Creative and interesting readMako brings together a lot of knowledge and thought. The result is a guide for artists and Christians (sometimes both....and) on how to interact and create cultures and communities that produce a deeply good work that goes beyond mere utility to touch the soul. In other words, Culture Care is a great idea that can bring meaning to any task and/or person.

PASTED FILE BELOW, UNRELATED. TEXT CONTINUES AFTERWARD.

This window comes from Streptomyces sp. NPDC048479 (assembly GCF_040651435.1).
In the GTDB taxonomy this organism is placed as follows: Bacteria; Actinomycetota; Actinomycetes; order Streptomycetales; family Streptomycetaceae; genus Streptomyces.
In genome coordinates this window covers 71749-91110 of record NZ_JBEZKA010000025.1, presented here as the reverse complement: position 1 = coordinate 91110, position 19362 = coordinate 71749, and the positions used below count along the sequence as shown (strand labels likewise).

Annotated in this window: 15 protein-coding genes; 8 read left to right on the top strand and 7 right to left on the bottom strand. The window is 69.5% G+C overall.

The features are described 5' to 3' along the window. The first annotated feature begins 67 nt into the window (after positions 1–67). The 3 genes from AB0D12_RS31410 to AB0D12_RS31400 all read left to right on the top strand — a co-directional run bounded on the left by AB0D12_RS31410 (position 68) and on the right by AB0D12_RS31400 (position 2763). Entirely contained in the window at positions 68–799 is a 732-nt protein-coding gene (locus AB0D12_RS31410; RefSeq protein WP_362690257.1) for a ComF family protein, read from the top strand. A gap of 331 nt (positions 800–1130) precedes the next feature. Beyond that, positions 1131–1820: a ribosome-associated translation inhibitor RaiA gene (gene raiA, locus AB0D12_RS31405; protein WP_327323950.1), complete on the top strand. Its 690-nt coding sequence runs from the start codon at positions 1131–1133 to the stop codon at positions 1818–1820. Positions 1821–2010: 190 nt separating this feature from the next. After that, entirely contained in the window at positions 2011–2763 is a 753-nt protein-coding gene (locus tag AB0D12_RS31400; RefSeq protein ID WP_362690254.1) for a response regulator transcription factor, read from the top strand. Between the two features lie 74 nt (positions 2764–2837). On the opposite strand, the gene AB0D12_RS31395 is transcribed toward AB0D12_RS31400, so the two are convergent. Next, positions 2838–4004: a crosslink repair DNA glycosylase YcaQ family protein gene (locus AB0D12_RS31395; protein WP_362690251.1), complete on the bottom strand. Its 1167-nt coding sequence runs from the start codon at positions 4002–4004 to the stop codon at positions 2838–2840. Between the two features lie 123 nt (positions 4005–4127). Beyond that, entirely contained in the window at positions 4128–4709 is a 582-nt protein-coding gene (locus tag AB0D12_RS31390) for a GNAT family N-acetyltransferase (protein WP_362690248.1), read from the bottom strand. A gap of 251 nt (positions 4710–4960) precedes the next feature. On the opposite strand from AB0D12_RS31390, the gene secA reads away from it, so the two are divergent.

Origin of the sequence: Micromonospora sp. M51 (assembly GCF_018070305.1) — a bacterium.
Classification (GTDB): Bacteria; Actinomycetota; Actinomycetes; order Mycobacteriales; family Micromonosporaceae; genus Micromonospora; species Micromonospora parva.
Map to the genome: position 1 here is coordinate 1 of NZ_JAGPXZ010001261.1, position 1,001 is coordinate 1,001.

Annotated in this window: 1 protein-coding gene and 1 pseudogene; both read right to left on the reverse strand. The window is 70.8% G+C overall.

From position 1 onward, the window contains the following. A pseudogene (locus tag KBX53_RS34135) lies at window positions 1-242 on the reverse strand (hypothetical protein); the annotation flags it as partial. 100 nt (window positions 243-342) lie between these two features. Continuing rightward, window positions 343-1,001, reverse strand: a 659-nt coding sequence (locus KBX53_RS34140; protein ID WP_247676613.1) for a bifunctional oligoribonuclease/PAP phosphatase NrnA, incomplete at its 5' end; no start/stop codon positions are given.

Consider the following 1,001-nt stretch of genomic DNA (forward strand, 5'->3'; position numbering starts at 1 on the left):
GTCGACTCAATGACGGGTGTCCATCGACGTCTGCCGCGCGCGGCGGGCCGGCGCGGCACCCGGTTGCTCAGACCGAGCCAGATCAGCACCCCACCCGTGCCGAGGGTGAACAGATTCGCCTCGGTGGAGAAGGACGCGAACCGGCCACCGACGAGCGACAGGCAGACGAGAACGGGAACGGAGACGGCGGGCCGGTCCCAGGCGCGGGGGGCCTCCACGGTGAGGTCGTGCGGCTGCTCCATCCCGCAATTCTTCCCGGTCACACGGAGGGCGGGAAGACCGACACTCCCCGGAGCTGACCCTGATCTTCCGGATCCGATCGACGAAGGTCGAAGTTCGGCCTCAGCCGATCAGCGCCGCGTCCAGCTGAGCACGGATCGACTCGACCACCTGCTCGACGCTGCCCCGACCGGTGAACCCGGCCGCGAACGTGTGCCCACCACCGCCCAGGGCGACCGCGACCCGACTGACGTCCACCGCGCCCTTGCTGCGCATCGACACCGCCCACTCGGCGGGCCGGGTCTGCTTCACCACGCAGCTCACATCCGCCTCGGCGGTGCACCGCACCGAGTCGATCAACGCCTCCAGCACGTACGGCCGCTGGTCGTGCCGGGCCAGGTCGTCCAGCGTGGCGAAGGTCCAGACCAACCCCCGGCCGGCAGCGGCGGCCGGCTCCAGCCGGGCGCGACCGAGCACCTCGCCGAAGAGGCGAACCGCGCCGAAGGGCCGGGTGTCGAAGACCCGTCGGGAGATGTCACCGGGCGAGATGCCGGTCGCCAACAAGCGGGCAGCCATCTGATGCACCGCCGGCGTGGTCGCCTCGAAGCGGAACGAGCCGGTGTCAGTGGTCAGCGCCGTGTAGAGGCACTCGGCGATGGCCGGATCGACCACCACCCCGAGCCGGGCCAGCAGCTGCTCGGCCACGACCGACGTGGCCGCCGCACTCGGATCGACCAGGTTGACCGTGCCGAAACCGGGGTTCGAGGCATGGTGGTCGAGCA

Creation Care is the idea that humans are God’s stewards over creation. Therefore, as stewards, it is our responsibility to protect and preserve creation. Fujimura’s book “Culture Care” applies the same principal to culture. Rather than argue for culture wars, Fujimura argues that artists must present beauty and grace in a culture that rejects such things (he has an interesting bit about modern art’s rejection of beauty). He doesn’t champion the idea of “Christian artists” but the idea of border crossers: artists who can communicate across cultures.This is not a book I would have picked up on my own. Englewood Review picked it as one of its best books of the year. It also just happened to be available on my digital library app. It was a quick read. At times it was a bit dry, but Fujimura keeps the pace of the book going with stories and references to Mahalia Jackson, Marvin Gaye, Vincent Van Gogh, Emily Dickens, J.R.R. Tolkien, and a few personal anecdotes. My main criticism of the book is the idea of “Culture Care” (TM). It sounds like a bad marketing idea. The phrase used dozens (hundreds?) of times in the book. There are recommendations for starting Culture Care (TM) groups. This kind of marketing always makes me a bit cynical.